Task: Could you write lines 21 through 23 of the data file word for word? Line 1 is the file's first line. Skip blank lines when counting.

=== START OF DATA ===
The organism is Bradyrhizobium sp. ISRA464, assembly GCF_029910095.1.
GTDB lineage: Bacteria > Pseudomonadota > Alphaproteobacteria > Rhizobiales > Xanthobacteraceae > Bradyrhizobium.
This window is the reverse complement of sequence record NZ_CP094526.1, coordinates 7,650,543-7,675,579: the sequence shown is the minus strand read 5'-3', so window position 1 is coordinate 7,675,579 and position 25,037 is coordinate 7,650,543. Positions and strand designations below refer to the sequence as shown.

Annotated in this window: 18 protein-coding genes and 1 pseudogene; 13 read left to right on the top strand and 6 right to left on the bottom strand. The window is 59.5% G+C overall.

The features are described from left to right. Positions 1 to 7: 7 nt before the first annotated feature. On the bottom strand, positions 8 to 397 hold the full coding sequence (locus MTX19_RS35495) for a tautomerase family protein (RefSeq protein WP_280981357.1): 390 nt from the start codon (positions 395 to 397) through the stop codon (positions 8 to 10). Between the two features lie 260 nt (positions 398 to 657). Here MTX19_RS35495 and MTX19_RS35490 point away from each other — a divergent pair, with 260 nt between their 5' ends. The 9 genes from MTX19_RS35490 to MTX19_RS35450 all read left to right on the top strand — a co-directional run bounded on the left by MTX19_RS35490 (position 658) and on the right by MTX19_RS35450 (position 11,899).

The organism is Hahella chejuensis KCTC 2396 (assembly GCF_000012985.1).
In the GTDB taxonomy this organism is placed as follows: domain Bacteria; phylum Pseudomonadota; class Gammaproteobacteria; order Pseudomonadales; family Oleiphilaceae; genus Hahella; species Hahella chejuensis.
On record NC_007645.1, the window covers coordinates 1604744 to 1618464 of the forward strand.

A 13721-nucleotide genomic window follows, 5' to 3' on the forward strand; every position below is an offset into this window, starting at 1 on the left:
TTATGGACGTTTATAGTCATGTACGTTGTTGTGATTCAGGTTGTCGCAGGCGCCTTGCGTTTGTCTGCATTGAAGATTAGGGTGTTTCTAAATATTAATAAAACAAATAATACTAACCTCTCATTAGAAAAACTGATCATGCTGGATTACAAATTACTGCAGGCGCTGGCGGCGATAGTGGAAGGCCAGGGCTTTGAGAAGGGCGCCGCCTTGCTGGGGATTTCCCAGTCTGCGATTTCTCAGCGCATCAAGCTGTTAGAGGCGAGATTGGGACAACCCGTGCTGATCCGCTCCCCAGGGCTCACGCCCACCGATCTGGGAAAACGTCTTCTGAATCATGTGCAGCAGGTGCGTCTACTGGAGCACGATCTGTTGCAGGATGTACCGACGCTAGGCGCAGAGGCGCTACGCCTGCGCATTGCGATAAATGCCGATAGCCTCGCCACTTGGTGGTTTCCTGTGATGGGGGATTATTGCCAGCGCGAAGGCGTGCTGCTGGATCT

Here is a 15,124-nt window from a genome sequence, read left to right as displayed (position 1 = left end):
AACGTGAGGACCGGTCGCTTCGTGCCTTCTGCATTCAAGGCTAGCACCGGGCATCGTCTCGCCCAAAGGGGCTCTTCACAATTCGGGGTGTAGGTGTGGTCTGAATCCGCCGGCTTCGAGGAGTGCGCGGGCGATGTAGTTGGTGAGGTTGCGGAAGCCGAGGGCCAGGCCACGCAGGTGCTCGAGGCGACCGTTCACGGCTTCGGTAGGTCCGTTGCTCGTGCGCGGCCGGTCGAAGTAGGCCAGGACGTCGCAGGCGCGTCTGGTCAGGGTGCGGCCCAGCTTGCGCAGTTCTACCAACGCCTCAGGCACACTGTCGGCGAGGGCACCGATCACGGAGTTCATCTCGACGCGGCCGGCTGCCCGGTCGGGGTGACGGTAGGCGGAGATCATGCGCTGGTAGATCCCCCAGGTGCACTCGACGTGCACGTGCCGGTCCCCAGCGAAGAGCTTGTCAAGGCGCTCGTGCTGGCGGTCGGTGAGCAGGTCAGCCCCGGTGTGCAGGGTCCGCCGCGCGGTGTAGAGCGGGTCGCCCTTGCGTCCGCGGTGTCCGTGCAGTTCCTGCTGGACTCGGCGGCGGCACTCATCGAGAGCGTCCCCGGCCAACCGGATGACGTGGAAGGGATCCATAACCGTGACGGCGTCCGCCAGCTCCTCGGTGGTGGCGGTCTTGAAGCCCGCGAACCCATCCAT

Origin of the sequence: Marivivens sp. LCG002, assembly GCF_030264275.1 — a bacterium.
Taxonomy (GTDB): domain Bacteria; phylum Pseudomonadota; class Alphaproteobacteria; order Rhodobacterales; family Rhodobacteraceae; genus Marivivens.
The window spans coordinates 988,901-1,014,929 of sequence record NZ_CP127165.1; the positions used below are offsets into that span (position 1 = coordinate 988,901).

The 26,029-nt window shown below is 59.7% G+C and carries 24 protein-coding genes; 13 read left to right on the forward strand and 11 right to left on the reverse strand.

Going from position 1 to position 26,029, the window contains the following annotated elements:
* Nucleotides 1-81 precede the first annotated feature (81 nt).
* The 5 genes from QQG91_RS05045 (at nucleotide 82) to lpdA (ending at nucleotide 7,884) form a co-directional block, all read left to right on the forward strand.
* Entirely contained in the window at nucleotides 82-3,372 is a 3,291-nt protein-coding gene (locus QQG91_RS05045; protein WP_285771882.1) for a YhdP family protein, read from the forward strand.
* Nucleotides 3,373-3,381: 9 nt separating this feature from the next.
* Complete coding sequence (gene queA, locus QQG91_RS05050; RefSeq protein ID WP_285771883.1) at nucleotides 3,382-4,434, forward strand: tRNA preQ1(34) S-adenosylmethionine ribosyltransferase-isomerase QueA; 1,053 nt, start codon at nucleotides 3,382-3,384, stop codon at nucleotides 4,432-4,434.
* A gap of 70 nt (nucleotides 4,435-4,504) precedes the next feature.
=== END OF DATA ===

* Nucleotides 3,373-3,381: 9 nt separating this feature from the next.
* Complete coding sequence (gene queA, locus QQG91_RS05050; RefSeq protein ID WP_285771883.1) at nucleotides 3,382-4,434, forward strand: tRNA preQ1(34) S-adenosylmethionine ribosyltransferase-isomerase QueA; 1,053 nt, start codon at nucleotides 3,382-3,384, stop codon at nucleotides 4,432-4,434.
* A gap of 70 nt (nucleotides 4,435-4,504) precedes the next feature.